Magnetic resonance diffusion and perfusion imaging in differentiation and grading the diffuse glial brain neoplasms
- Georgiev, B. Balev, M. Novakova, L. Marinova,S. Andonova, D. Dzhenkov, D. Handzhiev
Gliomas are the most common primary brain tumors. They are heterogenous group of tumors, which have infiltrative growth and relative resistance to radio-and chemotherapy. Gliomas are estimated from the WHO classification by means of grades from I до IV. Grade I (localized, “special” gliomas) and grade II (diffuse gliomas) are considered low-grade, while grade III, IV are high-grade. Although histologically benign, the majority of grade II tumors will transform into malignant grades III and IV during the interval 5-10 years from the initial diagnosis. Glial tumor grading is based on a histo-pathological analysis of the most malignant tumour region, and takes into account the number of mitoses, nuclear atypia, microvascular proliferation and presence of necrosis. These grade are important, because they determine the therapeutic approach and the prognosis in patients with gliomas. Conventional MR images provide important information about contrast-enhancement, oedema, distant tumoral focuses, hemorrhage, necrosis, mass effect and etc, which are very useful in assessment of the tumor aggressiveness and hence tumor grade. Contrast-enhancement reflects the blood-brain-barrier status and could not be a reliable marker of malignancy. Modern physiological MR techniques like MR diffusion and MR perfusion imaging provide information about umor physiology like microvascularity, angiogenesis and cellularity, all of which are also important in defining the tumor grade. Diffusion weighted imaging estimates the tumor structure-cellulariuty and water content. Perfusion weighted imaging shows capillary density and neovascularization.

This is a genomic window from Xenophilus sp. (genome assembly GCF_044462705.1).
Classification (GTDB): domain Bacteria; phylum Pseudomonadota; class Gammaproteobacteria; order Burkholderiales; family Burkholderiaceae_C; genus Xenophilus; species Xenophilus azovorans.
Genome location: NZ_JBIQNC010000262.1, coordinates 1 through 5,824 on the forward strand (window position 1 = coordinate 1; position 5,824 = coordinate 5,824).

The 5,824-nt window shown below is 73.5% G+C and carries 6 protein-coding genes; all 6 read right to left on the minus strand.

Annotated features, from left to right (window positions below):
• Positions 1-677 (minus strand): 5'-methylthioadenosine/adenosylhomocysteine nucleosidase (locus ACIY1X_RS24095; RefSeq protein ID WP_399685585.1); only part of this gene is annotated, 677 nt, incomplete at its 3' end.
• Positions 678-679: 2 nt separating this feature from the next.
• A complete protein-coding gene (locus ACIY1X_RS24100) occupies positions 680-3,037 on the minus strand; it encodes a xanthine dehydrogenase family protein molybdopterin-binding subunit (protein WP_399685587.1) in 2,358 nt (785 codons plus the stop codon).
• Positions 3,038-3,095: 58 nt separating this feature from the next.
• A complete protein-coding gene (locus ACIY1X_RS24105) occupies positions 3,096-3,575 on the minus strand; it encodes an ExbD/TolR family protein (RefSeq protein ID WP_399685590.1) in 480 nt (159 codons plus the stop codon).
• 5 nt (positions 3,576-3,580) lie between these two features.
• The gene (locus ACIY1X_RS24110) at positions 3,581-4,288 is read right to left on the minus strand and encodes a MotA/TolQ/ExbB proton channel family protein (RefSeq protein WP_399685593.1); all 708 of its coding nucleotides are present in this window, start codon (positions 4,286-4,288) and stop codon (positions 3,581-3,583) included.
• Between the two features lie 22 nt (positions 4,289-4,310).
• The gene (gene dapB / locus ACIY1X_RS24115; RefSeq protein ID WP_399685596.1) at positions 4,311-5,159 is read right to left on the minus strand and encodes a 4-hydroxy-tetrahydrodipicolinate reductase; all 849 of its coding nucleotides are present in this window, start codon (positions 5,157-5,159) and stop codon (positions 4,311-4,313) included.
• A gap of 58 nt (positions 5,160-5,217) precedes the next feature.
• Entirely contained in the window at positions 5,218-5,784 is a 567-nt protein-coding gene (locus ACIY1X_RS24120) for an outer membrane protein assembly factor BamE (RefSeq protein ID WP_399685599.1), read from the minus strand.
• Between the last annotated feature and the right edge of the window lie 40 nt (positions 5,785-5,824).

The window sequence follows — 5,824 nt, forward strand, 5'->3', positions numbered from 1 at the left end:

Key words: DIFFUSE GLIOMAS. GLIOMA GRADE. DIFFUSION WEIGHTED AND PERFUSION WEIGHTED MAGNETIC RESONANCE IMAGING